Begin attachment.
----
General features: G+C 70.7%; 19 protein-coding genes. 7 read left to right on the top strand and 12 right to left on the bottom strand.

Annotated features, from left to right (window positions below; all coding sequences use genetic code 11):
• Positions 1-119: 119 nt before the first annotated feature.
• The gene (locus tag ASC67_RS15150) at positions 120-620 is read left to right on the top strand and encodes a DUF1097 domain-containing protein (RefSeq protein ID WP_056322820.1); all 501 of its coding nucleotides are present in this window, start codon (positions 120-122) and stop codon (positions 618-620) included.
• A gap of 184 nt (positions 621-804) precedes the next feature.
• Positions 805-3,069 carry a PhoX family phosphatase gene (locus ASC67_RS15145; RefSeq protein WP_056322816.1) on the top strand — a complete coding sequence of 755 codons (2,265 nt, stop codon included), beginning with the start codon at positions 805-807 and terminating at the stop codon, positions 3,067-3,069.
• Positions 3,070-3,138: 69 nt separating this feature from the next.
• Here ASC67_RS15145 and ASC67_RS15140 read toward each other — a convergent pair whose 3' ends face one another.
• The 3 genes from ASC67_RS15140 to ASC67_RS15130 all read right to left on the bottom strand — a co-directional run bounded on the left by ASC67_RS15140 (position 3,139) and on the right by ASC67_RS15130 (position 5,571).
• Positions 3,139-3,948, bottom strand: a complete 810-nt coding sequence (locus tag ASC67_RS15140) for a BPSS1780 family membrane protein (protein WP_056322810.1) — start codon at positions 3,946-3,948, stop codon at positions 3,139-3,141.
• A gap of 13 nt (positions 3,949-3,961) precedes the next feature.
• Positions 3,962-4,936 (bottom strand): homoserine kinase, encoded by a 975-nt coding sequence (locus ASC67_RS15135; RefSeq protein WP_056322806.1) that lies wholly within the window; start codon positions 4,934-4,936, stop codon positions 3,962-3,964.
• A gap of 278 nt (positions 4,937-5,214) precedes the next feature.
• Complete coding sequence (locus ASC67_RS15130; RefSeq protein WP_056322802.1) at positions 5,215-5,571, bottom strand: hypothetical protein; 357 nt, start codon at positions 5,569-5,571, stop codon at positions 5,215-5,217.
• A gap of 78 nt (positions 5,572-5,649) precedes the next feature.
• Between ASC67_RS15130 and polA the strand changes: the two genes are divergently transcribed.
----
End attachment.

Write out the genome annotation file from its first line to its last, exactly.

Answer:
General features: G+C 70.7%; 19 protein-coding genes. 7 read left to right on the top strand and 12 right to left on the bottom strand.

Annotated features, from left to right (window positions below; all coding sequences use genetic code 11):
• Positions 1-119: 119 nt before the first annotated feature.
• The gene (locus tag ASC67_RS15150) at positions 120-620 is read left to right on the top strand and encodes a DUF1097 domain-containing protein (RefSeq protein ID WP_056322820.1); all 501 of its coding nucleotides are present in this window, start codon (positions 120-122) and stop codon (positions 618-620) included.
• A gap of 184 nt (positions 621-804) precedes the next feature.
• Positions 805-3,069 carry a PhoX family phosphatase gene (locus ASC67_RS15145; RefSeq protein WP_056322816.1) on the top strand — a complete coding sequence of 755 codons (2,265 nt, stop codon included), beginning with the start codon at positions 805-807 and terminating at the stop codon, positions 3,067-3,069.
• Positions 3,070-3,138: 69 nt separating this feature from the next.
• Here ASC67_RS15145 and ASC67_RS15140 read toward each other — a convergent pair whose 3' ends face one another.
• The 3 genes from ASC67_RS15140 to ASC67_RS15130 all read right to left on the bottom strand — a co-directional run bounded on the left by ASC67_RS15140 (position 3,139) and on the right by ASC67_RS15130 (position 5,571).
• Positions 3,139-3,948, bottom strand: a complete 810-nt coding sequence (locus tag ASC67_RS15140) for a BPSS1780 family membrane protein (protein WP_056322810.1) — start codon at positions 3,946-3,948, stop codon at positions 3,139-3,141.
• A gap of 13 nt (positions 3,949-3,961) precedes the next feature.
• Positions 3,962-4,936 (bottom strand): homoserine kinase, encoded by a 975-nt coding sequence (locus ASC67_RS15135; RefSeq protein WP_056322806.1) that lies wholly within the window; start codon positions 4,934-4,936, stop codon positions 3,962-3,964.
• A gap of 278 nt (positions 4,937-5,214) precedes the next feature.
• Complete coding sequence (locus ASC67_RS15130; RefSeq protein WP_056322802.1) at positions 5,215-5,571, bottom strand: hypothetical protein; 357 nt, start codon at positions 5,569-5,571, stop codon at positions 5,215-5,217.
• A gap of 78 nt (positions 5,572-5,649) precedes the next feature.
• Between ASC67_RS15130 and polA the strand changes: the two genes are divergently transcribed.